When we think of meditation, we often evoke the image of someone sitting quietly with their eyes closed, a happy smile, and their legs twisted into a pretzel shape. While the complete Lotus posture certainly has benefits, the most essential part of a meditation position is that it provides stability and a solid foundation for your practice, a quality that is not necessarily inherent in a perfect posture for meditation. the picture. Meditation is about the mind, not the body, so if discomfort prevents you from engaging in (or starting) a meditation practice, there are six main options you can explore to find a comfortable position.
Benefits of a comfortable posture during meditation
Regardless of the type of meditation you want to practice, sitting comfortably will not maximize the mental and health benefits of meditation. Proper posture will eliminate or reduce pain during meditation. A posture with a long, erect spine will encourage your chakras or energy centers to be open and balanced. It is especially helpful to keep the center of the heart open to encourage a compassionate, loving flow of energy in the chest. In addition, by maintaining proper alignment throughout your body, you will feel more energized, focused, and relaxed.
The 3 best sitting meditation positions
Cross-legged position: Cross-legged meditation is a great option for those with open hips and no joint problems. Sitting cross-legged is symmetrical, safe, sits on the floor and allows unrestricted flow of prana throughout the body. There are several different variations of cross leg positions to suit different body types. For extra support for your lower back, consider leaning against a wall or pillow, or stretching your legs in front of you; while this may be considered a disrespect to a teacher or a deity in some cultures, it is perfectly acceptable in your own practice.
Knee position: If you prefer to sit on the floor, but your crossed legs cause you discomfort, kneeling in the hero posture is another possibility for a meditation seat on the floor that lengthens your spine. Sit on your heels or add pillows under your sitting bones to help relieve weight bearing stress on your lower body. You can also find a kneeling posture using a yoga block, a booster, a meditation pillow, or a meditation bench.
- Position of the presidency: Many people find it more convenient to meditate sitting in a chair. A chair should provide stability and a straight torso, so even if it’s tempting, don’t rush to the comfortable couch or your favorite recliner. If possible, sit close to the edge of the chair, with your spine straight, your shoulders relaxed, your hands on your lap, and your feet on the floor. If your feet do not reach the floor, look for a cushion or support to put them on the floor. For extra support for your lower back, lean gently against a pillow.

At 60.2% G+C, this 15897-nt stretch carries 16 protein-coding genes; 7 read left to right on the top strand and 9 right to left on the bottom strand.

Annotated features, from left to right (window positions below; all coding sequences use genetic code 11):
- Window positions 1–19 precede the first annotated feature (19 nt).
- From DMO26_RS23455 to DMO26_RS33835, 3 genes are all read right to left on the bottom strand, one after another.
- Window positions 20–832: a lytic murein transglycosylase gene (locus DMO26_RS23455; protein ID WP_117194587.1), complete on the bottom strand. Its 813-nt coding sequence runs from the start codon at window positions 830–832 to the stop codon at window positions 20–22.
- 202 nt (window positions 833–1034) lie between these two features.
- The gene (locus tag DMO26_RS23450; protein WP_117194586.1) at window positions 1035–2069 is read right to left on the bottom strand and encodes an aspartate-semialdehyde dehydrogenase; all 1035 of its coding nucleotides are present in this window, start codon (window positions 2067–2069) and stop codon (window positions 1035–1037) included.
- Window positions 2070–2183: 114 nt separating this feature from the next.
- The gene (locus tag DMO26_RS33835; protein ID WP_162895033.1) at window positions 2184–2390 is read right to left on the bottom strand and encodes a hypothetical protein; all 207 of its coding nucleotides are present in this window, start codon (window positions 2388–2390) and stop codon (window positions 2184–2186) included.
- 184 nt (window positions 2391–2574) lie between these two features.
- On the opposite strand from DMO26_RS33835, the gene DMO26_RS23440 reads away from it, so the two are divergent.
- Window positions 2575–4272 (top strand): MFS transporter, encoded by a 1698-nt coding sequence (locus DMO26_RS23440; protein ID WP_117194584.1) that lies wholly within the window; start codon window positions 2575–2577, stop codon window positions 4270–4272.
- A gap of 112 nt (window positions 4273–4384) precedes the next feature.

The 3 best non-sitting meditation positions
Standing position: While it may not match our idea of meditation postures, it is also possible to meditate standing up (and it is common to do so in Qi Gong, various Korean martial arts and Zen practices). For a basic stable foot posture, lie on the floor with your legs at a distance between your hips and feet facing forward or slightly outward. Relax your upper body, find a slight bend in your knees, and let your hands rest gently on your stomach. Those who are accustomed to sitting meditation may find that it feels powerful to be standing during a meditation session and that it is easier to keep an alert and focused mind, but being actively standing is more physically demanding than you might suspect. Start practicing in moderation, standing for a few minutes and increasing the time as you feel more secure with your posture.
Lying position: I have been taught that stretching is an advanced meditation position; this is because in a supine position, your body is waiting to sleep! However, if you keep your mind alert and overcome the urge to drift, lying on the floor, either with your back flat or with accessories under your head and knees, it can be a great way to calm your mind. stress and restore yourself. body during meditation, concentration or visualization exercises.
Walking position: Walking meditation is as common as sitting meditation in many Buddhist traditions. Like the other categories listed, there are many different variations of walking (and other movement-based) meditation practices. By focusing your attention on the sensations beneath your feet, the ground in front of you, your breathing, or anything else that manifests as you slowly move your body through space, walking meditation can lead us. easily to apply this sense of consciousness to other parts. of our lives.
Find the best posture during meditation
If you are struggling to find comfort in your meditation pillow, the best thing you can do is experiment and try all the usual meditation postures we have discussed. Consistent meditation practice is essential to fine-tune your posture and find out which best standing or sitting position best supports you throughout your meditation session. Find something to enjoy the process and trust that while we don’t always see results in a single session, “progress” is something we can follow in our approach to our daily lives.
Do you have an ideal position for meditation? Please feel free to share your wisdom in the comments section below.